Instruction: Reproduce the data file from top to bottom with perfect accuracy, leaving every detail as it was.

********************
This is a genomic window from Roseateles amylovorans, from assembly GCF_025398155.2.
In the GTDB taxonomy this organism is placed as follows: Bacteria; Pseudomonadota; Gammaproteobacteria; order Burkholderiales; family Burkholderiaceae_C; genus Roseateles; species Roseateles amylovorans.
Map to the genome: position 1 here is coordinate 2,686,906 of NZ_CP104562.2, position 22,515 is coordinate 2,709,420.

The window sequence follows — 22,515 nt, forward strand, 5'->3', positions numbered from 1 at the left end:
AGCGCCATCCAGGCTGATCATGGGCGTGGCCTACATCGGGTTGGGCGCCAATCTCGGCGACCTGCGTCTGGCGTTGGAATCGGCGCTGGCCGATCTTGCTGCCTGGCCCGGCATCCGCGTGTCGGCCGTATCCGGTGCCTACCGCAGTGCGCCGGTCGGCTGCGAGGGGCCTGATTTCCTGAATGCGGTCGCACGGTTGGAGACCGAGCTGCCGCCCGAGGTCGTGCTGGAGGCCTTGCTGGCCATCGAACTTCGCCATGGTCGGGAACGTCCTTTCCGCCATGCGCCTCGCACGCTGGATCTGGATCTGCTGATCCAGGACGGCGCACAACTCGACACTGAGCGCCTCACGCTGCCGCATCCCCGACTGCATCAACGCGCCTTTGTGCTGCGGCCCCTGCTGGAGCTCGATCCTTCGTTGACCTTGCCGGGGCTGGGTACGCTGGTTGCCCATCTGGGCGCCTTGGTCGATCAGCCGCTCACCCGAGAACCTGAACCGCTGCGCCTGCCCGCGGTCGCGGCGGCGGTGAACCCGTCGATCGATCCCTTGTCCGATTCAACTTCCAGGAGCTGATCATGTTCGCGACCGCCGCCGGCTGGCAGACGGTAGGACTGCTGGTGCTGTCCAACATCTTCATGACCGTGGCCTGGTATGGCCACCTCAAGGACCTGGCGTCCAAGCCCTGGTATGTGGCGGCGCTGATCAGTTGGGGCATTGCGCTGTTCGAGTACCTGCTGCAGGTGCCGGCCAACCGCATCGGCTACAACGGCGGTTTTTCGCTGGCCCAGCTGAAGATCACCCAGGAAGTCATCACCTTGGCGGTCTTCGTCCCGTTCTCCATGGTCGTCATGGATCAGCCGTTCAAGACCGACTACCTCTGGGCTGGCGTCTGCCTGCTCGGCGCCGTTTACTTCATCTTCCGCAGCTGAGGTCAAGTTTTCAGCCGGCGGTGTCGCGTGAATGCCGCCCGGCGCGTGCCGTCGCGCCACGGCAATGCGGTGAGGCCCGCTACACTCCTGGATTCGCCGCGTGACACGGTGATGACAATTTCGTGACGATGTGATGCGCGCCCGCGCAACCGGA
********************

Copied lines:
This is a genomic window from Roseateles amylovorans, from assembly GCF_025398155.2.
In the GTDB taxonomy this organism is placed as follows: Bacteria; Pseudomonadota; Gammaproteobacteria; order Burkholderiales; family Burkholderiaceae_C; genus Roseateles; species Roseateles amylovorans.
Map to the genome: position 1 here is coordinate 2,686,906 of NZ_CP104562.2, position 22,515 is coordinate 2,709,420.

The window sequence follows — 22,515 nt, forward strand, 5'->3', positions numbered from 1 at the left end:
AGCGCCATCCAGGCTGATCATGGGCGTGGCCTACATCGGGTTGGGCGCCAATCTCGGCGACCTGCGTCTGGCGTTGGAATCGGCGCTGGCCGATCTTGCTGCCTGGCCCGGCATCCGCGTGTCGGCCGTATCCGGTGCCTACCGCAGTGCGCCGGTCGGCTGCGAGGGGCCTGATTTCCTGAATGCGGTCGCACGGTTGGAGACCGAGCTGCCGCCCGAGGTCGTGCTGGAGGCCTTGCTGGCCATCGAACTTCGCCATGGTCGGGAACGTCCTTTCCGCCATGCGCCTCGCACGCTGGATCTGGATCTGCTGATCCAGGACGGCGCACAACTCGACACTGAGCGCCTCACGCTGCCGCATCCCCGACTGCATCAACGCGCCTTTGTGCTGCGGCCCCTGCTGGAGCTCGATCCTTCGTTGACCTTGCCGGGGCTGGGTACGCTGGTTGCCCATCTGGGCGCCTTGGTCGATCAGCCGCTCACCCGAGAACCTGAACCGCTGCGCCTGCCCGCGGTCGCGGCGGCGGTGAACCCGTCGATCGATCCCTTGTCCGATTCAACTTCCAGGAGCTGATCATGTTCGCGACCGCCGCCGGCTGGCAGACGGTAGGACTGCTGGTGCTGTCCAACATCTTCATGACCGTGGCCTGGTATGGCCACCTCAAGGACCTGGCGTCCAAGCCCTGGTATGTGGCGGCGCTGATCAGTTGGGGCATTGCGCTGTTCGAGTACCTGCTGCAGGTGCCGGCCAACCGCATCGGCTACAACGGCGGTTTTTCGCTGGCCCAGCTGAAGATCACCCAGGAAGTCATCACCTTGGCGGTCTTCGTCCCGTTCTCCATGGTCGTCATGGATCAGCCGTTCAAGACCGACTACCTCTGGGCTGGCGTCTGCCTGCTCGGCGCCGTTTACTTCATCTTCCGCAGCTGAGGTCAAGTTTTCAGCCGGCGGTGTCGCGTGAATGCCGCCCGGCGCGTGCCGTCGCGCCACGGCAATGCGGTGAGGCCCGCTACACTCCTGGATTCGCCGCGTGACACGGTGATGACAATTTCGTGACGATGTGATGCGCGCCCGCGCAACCGGA